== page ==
Berlinale 2018: Thomas Stuber's 'In the Aisles' is a Bitter Sweet Comedy
by Alex Billington
February 23, 2018
There's nothing like an entertaining romantic comedy to instill some warmth and hope in the hearts of all those hopeless romantics out there. In the Aisles, also titled In den Gängen, is a German romantic comedy that was one of the final films to premiere at the 2018 Berlin Film Festival. Set mostly at one of those big box, bulk items stores like Costco, the film is about a quiet, hard-working new employee who falls for one of the other employees. It's a simple romance, but oh so sweet, as sweet as a bar of delicious dark chocolate - meaning there's a tiny bit of bitterness to it, but it's still satisfying. I kind of loved this film, it wanders a bit, but there's something nice about it that made me feel enticed and entranced by its awkward German charm.
In the Aisles stars prominent German actor Franz Rogowski as Christian, a lonely but likable man with a troubled past who has moved on from that life and is now quietly working at this bulk store in the suburbs in Germany. The few times he encounters fellow employee Marion, played by the wonderful German actress Sandra Hüller (last seen in Toni Erdmann), he starts to grow feelings for her and she shows some interest in him in return. But he discovers she's married, although not very happily, and they never really get that close. I hate to make such a terrible comparison, but this film reminded me of that awful Hollywood comedy Employee of the Month, though this is the "indie film", German version of that. And it's so, so much better.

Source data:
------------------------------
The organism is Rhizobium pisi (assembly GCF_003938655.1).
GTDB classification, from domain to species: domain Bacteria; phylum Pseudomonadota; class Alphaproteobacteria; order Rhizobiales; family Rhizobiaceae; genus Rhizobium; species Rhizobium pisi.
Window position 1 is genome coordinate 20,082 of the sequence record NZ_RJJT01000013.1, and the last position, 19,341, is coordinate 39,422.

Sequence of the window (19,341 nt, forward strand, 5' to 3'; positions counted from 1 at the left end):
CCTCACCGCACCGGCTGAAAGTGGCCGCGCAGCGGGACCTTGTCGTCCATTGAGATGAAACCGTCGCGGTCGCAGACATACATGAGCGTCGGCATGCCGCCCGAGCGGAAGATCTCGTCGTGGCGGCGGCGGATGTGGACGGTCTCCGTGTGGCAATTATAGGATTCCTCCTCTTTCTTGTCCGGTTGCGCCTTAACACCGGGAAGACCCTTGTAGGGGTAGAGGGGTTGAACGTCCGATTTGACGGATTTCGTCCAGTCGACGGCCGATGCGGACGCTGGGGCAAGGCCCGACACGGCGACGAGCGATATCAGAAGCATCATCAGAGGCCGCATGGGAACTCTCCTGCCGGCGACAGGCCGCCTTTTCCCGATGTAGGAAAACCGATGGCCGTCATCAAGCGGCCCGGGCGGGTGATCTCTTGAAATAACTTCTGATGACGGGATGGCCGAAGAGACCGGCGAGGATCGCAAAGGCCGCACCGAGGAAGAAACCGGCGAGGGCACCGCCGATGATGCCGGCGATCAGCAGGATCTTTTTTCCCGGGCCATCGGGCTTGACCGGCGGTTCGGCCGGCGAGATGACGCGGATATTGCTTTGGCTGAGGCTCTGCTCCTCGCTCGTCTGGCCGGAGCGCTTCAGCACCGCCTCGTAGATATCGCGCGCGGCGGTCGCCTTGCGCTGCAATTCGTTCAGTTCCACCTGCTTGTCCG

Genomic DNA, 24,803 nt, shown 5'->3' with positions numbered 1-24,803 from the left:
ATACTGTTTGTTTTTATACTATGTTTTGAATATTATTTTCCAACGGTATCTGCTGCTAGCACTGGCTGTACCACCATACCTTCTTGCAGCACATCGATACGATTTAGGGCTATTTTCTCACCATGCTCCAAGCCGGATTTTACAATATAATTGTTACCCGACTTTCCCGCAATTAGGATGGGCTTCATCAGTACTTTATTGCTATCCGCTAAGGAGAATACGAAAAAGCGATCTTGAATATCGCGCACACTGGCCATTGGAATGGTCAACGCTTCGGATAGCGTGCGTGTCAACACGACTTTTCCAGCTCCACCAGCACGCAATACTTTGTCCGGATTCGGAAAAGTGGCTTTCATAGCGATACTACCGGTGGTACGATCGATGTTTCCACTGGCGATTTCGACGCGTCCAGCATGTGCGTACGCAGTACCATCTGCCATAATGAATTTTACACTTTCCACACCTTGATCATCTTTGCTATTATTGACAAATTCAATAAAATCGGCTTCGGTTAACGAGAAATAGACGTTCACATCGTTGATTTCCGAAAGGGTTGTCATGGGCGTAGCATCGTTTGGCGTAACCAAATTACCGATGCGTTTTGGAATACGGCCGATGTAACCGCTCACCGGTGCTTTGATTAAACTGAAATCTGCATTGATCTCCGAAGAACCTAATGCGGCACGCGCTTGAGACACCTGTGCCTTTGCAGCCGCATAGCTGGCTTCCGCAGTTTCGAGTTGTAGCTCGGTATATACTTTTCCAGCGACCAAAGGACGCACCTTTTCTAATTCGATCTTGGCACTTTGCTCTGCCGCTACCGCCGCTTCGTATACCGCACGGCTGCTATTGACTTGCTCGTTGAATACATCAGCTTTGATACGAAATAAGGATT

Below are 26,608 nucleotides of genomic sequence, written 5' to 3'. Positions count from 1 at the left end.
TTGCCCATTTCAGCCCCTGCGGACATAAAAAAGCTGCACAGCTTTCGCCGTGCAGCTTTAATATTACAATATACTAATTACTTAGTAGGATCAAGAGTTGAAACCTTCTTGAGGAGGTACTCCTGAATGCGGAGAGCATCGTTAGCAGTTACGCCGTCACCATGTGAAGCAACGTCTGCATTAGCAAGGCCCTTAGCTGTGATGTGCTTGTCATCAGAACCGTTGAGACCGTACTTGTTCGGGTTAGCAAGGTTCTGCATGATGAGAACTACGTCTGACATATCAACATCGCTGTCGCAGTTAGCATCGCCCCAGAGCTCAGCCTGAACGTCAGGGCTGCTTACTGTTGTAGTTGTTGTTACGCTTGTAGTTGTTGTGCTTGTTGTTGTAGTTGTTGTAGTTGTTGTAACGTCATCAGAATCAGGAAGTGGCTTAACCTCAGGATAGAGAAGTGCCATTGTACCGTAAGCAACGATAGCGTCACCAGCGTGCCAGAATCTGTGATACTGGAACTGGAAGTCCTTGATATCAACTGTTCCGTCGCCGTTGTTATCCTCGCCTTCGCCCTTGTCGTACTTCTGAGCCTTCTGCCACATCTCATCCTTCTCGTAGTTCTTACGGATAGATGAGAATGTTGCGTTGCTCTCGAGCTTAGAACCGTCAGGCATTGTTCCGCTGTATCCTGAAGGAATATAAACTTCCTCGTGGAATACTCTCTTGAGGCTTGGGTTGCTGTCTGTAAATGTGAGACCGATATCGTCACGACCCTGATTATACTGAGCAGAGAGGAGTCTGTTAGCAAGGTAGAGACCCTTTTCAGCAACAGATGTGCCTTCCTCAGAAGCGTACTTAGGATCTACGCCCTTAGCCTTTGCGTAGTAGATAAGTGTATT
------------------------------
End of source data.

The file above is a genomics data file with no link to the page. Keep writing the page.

The film's narrative wanders a bit, sometimes going off on unnecessary tangents, making it run a bit longer than it needs to (total running time is 125 minutes). There's also a very odd out-of-character moment in the second half that didn't need to be there, that felt completely out of place in the film. Aside from these gripes, there's so much to enjoy here. The deadpan German humor is amusing and will make you smile, if not laugh out loud. The performances are sweet and simple, though I do wish there was more for Hüller, she could've had a slightly more well-rounded character. There's another co-worker performance by Peter Kurth as Bruno that is memorable as well. Despite not being perfect, this pleasant German film is so lovable anyway.
My tagline suggestion for In the Aisles is: Forklift Romance. There's a good dose of humor that comes from the mundane, repetitive world of the big box store, with forklifts buzzing down the aisles, and customers pushing carts full of items. Director Thomas Stuber plays some scenes with classic music that add another layer of humor, reminiscent of what Ruben Östlund does in his films (Force Majeure, The Square). And even though the film runs a bit too long (trimming it down might make it even better), that authentic charm will win you over. It got to me and melted my heart, and made me happy, and hopeful about romance. Even though it may not seem possible for them to be together, there's still something deep down connecting them.
Alex's Berlinale 2018 Rating: 8 out of 10
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